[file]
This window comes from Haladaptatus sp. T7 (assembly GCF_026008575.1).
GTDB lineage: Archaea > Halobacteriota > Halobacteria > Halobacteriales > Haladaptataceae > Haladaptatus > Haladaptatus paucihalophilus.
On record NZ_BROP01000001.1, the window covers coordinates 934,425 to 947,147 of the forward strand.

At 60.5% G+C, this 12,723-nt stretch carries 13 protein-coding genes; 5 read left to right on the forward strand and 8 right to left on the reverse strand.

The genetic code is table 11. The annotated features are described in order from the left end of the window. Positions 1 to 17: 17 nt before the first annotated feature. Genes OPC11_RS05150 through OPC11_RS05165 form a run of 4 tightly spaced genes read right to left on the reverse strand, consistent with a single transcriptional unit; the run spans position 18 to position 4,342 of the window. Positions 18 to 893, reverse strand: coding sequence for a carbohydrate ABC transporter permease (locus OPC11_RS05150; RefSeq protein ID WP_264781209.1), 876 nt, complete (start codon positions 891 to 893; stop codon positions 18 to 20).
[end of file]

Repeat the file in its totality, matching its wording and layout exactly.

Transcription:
This window comes from Haladaptatus sp. T7 (assembly GCF_026008575.1).
GTDB lineage: Archaea > Halobacteriota > Halobacteria > Halobacteriales > Haladaptataceae > Haladaptatus > Haladaptatus paucihalophilus.
On record NZ_BROP01000001.1, the window covers coordinates 934,425 to 947,147 of the forward strand.

At 60.5% G+C, this 12,723-nt stretch carries 13 protein-coding genes; 5 read left to right on the forward strand and 8 right to left on the reverse strand.

The genetic code is table 11. The annotated features are described in order from the left end of the window. Positions 1 to 17: 17 nt before the first annotated feature. Genes OPC11_RS05150 through OPC11_RS05165 form a run of 4 tightly spaced genes read right to left on the reverse strand, consistent with a single transcriptional unit; the run spans position 18 to position 4,342 of the window. Positions 18 to 893, reverse strand: coding sequence for a carbohydrate ABC transporter permease (locus OPC11_RS05150; RefSeq protein ID WP_264781209.1), 876 nt, complete (start codon positions 891 to 893; stop codon positions 18 to 20).